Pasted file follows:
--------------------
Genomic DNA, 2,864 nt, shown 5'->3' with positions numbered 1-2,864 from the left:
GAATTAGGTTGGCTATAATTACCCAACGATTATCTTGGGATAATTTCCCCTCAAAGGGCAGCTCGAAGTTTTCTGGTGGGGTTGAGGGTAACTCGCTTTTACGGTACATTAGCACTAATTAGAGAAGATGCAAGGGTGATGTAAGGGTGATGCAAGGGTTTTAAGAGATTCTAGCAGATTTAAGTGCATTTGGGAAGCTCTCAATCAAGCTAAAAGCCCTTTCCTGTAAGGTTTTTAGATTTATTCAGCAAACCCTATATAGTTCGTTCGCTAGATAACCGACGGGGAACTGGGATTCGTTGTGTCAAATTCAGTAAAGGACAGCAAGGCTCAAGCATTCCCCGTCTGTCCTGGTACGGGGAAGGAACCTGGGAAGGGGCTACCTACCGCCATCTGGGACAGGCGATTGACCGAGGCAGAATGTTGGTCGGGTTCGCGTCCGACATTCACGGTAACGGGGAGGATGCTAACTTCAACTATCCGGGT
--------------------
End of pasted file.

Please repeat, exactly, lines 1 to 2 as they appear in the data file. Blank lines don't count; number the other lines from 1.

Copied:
Genomic DNA, 2,864 nt, shown 5'->3' with positions numbered 1-2,864 from the left:
GAATTAGGTTGGCTATAATTACCCAACGATTATCTTGGGATAATTTCCCCTCAAAGGGCAGCTCGAAGTTTTCTGGTGGGGTTGAGGGTAACTCGCTTTTACGGTACATTAGCACTAATTAGAGAAGATGCAAGGGTGATGTAAGGGTGATGCAAGGGTTTTAAGAGATTCTAGCAGATTTAAGTGCATTTGGGAAGCTCTCAATCAAGCTAAAAGCCCTTTCCTGTAAGGTTTTTAGATTTATTCAGCAAACCCTATATAGTTCGTTCGCTAGATAACCGACGGGGAACTGGGATTCGTTGTGTCAAATTCAGTAAAGGACAGCAAGGCTCAAGCATTCCCCGTCTGTCCTGGTACGGGGAAGGAACCTGGGAAGGGGCTACCTACCGCCATCTGGGACAGGCGATTGACCGAGGCAGAATGTTGGTCGGGTTCGCGTCCGACATTCACGGTAACGGGGAGGATGCTAACTTCAACTATCCGGGT